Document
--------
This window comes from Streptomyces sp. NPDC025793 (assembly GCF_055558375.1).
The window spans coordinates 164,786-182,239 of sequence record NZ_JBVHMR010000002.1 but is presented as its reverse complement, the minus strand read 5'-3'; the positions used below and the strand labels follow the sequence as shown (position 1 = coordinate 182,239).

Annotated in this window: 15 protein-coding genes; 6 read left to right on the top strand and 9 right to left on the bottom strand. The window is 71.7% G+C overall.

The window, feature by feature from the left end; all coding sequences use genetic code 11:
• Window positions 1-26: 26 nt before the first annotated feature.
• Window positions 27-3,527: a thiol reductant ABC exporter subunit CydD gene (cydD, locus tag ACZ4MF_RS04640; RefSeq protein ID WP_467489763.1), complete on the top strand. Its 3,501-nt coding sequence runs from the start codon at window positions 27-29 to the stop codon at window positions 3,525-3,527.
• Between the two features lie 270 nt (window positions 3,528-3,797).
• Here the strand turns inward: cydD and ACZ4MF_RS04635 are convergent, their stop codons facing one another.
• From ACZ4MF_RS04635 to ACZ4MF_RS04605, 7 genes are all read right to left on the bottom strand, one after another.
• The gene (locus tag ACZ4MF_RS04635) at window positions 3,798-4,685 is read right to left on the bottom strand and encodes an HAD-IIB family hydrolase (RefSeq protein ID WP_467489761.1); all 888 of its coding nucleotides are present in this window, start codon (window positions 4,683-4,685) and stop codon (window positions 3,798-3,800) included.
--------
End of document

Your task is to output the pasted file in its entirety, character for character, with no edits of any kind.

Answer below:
This window comes from Streptomyces sp. NPDC025793 (assembly GCF_055558375.1).
The window spans coordinates 164,786-182,239 of sequence record NZ_JBVHMR010000002.1 but is presented as its reverse complement, the minus strand read 5'-3'; the positions used below and the strand labels follow the sequence as shown (position 1 = coordinate 182,239).

Annotated in this window: 15 protein-coding genes; 6 read left to right on the top strand and 9 right to left on the bottom strand. The window is 71.7% G+C overall.

The window, feature by feature from the left end; all coding sequences use genetic code 11:
• Window positions 1-26: 26 nt before the first annotated feature.
• Window positions 27-3,527: a thiol reductant ABC exporter subunit CydD gene (cydD, locus tag ACZ4MF_RS04640; RefSeq protein ID WP_467489763.1), complete on the top strand. Its 3,501-nt coding sequence runs from the start codon at window positions 27-29 to the stop codon at window positions 3,525-3,527.
• Between the two features lie 270 nt (window positions 3,528-3,797).
• Here the strand turns inward: cydD and ACZ4MF_RS04635 are convergent, their stop codons facing one another.
• From ACZ4MF_RS04635 to ACZ4MF_RS04605, 7 genes are all read right to left on the bottom strand, one after another.
• The gene (locus tag ACZ4MF_RS04635) at window positions 3,798-4,685 is read right to left on the bottom strand and encodes an HAD-IIB family hydrolase (RefSeq protein ID WP_467489761.1); all 888 of its coding nucleotides are present in this window, start codon (window positions 4,683-4,685) and stop codon (window positions 3,798-3,800) included.